The third-person commentary, courtesy of notable English theatrical actor Michael Hordern lends the film a heavily theatrical feel, although ironically narrative in the source novel was actually told from the first-person, and was a hugely significant trope of said novel, in so much that it presented the protagonist as an unreliable narrator, skewing the trajectory of the tale to his own wishes.
Ryan O’Neal leads a cast as vast as the films running time is long. His Redmond Barry recalls a number of Kubrick protagonists, and makes for an interesting counterpoint to the “hero” of his previous work, A Clockwork Orange’s Alex DeLarge. O’Neal was purposefully cast due to the differences the young Hollywood star exhibited compared to the earlier actor, and he portrays the contrast in character of Redmond, that of between naive youngster and treacherous chancer, perfectly, most notably of which during the films opening dual, in which, when shorn of his smart wear Redmond, handling his pistol, is revealed for the innocuous figure that he actually is.
A wealth of character actors fill out the rest of the cast. Top of the pile is Leonard Rossiter, working with Kubrick for the second time following his turn in 2001: A Space Odyssey. Rossiter’s John Quinn is one of the doubtless highlights of the film, with the British television actor an utter joy. Gay Hamilton, as the sparky love interest and Leon Vitali’s Lord Bullingdon also prove to be high points (incidentally Vitali would henceforth be known as one of Kubrick’s key collaborators, and to this day represents the directors legacy and estate).
Much of Barry Lyndon production technique was recycled from Kubrick’s abandoned Napoleon Bonaparte project, which, as the legend suggests, was a project in which the director invested a vast amount of time and resources in to researching. Having briefly toyed with the idea of an adaptation of Vanity Fair, he settled on William Makepeace Thackeray’s The Luck of Barry Lyndon, a work full of the sort of period set-pieces that Kubrick could employ techniques developed on Napoleon in. Kubrick himself though always maintained that the similarity in historical setting between Barry Lyndon and the previous projects was a mere coincidence, claiming, in direct reference to Barry Lyndon that “I can’t honestly say what led me to make any of my films. The best I can do is to say I just fell in love with the stories. Going beyond that is a bit like trying to explain why you fell in love with your wife: she’s intelligent, has brown eyes, a good figure. Have you really said anything? Since I am currently going through the process of trying to decide what film to make next, I realize just how uncontrollable is the business of finding a story, and how much it depends on chance and spontaneous reaction“.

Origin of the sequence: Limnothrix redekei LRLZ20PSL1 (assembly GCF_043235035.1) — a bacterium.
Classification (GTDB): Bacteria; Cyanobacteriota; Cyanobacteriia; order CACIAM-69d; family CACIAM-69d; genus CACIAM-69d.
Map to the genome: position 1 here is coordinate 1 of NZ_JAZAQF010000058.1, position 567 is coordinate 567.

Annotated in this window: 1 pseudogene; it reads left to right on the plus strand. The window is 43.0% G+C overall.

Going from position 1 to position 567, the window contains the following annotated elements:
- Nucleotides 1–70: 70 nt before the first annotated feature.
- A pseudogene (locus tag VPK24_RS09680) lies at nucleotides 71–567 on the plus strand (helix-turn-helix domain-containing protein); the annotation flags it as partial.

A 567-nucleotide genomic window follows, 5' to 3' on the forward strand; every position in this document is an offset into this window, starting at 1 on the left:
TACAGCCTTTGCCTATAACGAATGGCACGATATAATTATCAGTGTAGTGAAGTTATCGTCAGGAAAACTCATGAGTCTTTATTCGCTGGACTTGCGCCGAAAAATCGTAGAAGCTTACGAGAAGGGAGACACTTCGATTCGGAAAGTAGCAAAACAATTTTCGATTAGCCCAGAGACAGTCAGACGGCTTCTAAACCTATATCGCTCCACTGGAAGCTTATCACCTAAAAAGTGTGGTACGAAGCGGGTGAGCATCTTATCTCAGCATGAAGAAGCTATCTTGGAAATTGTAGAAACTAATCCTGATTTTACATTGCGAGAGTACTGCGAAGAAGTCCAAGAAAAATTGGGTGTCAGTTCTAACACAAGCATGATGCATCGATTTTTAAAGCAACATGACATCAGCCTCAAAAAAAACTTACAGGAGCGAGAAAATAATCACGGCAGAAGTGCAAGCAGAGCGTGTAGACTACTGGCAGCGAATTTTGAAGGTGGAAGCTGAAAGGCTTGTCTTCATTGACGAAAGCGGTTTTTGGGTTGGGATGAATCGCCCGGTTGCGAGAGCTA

While perhaps not as broadly notable as some of the director’s other features, Barry Lyndon does have it’s champions. Martin Scorsese famously declared the film as his favourite Stanley Kubrick picture, with the influence of the film clear on his period-set dramas Age Of Innocence and Gangs Of New York. There are refrains of the immense wit of Barry Lyndon in Alex Cox’s pseudo-historical drama Walker, a film that charts the life of a figure not hugely different to Redmond Barry. Wes Anderson is also said to be a fan, with the structured nature of Kubrick’s work echoed within the younger filmmakers oeuvre (most notably in the use of a detached, separated narrator in several of his films), but the most obviously inspired contemporary film might be Laurence Dunmore’s The Libertine, a film which took its visual cue from Kubrick’s film, even going as far as to predominantly light the film with candles.
A contradictory work of grandeur steeped in beautiful visuals and impressive detail, Barry Lyndon might not be Stanley Kubrick’s most accessible work, or his most popular, but it is arguably his most wholly satisfying and complete piece, encapsulating the complex nature of the challenging figure behind the work in a manner quite like no other film within his oeuvre.
Adam Batty is the editor of Hope Lies at 24 Frames Per Second.